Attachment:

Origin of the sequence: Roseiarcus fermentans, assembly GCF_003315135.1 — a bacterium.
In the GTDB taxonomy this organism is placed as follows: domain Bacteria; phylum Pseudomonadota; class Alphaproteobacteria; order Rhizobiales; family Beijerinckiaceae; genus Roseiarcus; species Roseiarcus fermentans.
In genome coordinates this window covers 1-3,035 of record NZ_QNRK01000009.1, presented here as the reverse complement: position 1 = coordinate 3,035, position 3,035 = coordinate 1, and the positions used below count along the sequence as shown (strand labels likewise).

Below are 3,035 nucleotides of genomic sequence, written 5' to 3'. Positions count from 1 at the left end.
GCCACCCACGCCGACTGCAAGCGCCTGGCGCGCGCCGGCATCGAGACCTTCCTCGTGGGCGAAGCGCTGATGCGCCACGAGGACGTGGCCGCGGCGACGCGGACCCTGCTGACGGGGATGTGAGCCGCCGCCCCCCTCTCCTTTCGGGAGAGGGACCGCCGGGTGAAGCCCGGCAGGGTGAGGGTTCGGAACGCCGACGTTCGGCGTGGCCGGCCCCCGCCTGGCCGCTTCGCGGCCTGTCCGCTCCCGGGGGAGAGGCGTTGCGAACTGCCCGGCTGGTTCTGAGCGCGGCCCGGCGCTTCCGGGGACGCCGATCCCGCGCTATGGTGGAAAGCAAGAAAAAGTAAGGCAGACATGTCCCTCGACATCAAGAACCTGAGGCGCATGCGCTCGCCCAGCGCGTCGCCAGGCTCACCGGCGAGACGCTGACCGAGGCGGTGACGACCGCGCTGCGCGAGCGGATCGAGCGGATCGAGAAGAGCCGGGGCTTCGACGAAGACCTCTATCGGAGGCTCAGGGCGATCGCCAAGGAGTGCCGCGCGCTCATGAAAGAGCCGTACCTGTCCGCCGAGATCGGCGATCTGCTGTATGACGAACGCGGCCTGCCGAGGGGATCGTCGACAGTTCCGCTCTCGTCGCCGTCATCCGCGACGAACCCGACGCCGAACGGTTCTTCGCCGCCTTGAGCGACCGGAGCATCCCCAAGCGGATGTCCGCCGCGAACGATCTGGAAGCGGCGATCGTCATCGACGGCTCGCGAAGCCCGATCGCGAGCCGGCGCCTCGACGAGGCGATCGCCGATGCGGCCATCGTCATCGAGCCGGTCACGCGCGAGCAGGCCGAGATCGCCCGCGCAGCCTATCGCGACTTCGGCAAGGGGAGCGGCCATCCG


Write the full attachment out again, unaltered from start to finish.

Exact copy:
Origin of the sequence: Roseiarcus fermentans, assembly GCF_003315135.1 — a bacterium.
In the GTDB taxonomy this organism is placed as follows: domain Bacteria; phylum Pseudomonadota; class Alphaproteobacteria; order Rhizobiales; family Beijerinckiaceae; genus Roseiarcus; species Roseiarcus fermentans.
In genome coordinates this window covers 1-3,035 of record NZ_QNRK01000009.1, presented here as the reverse complement: position 1 = coordinate 3,035, position 3,035 = coordinate 1, and the positions used below count along the sequence as shown (strand labels likewise).

Below are 3,035 nucleotides of genomic sequence, written 5' to 3'. Positions count from 1 at the left end.
GCCACCCACGCCGACTGCAAGCGCCTGGCGCGCGCCGGCATCGAGACCTTCCTCGTGGGCGAAGCGCTGATGCGCCACGAGGACGTGGCCGCGGCGACGCGGACCCTGCTGACGGGGATGTGAGCCGCCGCCCCCCTCTCCTTTCGGGAGAGGGACCGCCGGGTGAAGCCCGGCAGGGTGAGGGTTCGGAACGCCGACGTTCGGCGTGGCCGGCCCCCGCCTGGCCGCTTCGCGGCCTGTCCGCTCCCGGGGGAGAGGCGTTGCGAACTGCCCGGCTGGTTCTGAGCGCGGCCCGGCGCTTCCGGGGACGCCGATCCCGCGCTATGGTGGAAAGCAAGAAAAAGTAAGGCAGACATGTCCCTCGACATCAAGAACCTGAGGCGCATGCGCTCGCCCAGCGCGTCGCCAGGCTCACCGGCGAGACGCTGACCGAGGCGGTGACGACCGCGCTGCGCGAGCGGATCGAGCGGATCGAGAAGAGCCGGGGCTTCGACGAAGACCTCTATCGGAGGCTCAGGGCGATCGCCAAGGAGTGCCGCGCGCTCATGAAAGAGCCGTACCTGTCCGCCGAGATCGGCGATCTGCTGTATGACGAACGCGGCCTGCCGAGGGGATCGTCGACAGTTCCGCTCTCGTCGCCGTCATCCGCGACGAACCCGACGCCGAACGGTTCTTCGCCGCCTTGAGCGACCGGAGCATCCCCAAGCGGATGTCCGCCGCGAACGATCTGGAAGCGGCGATCGTCATCGACGGCTCGCGAAGCCCGATCGCGAGCCGGCGCCTCGACGAGGCGATCGCCGATGCGGCCATCGTCATCGAGCCGGTCACGCGCGAGCAGGCCGAGATCGCCCGCGCAGCCTATCGCGACTTCGGCAAGGGGAGCGGCCATCCG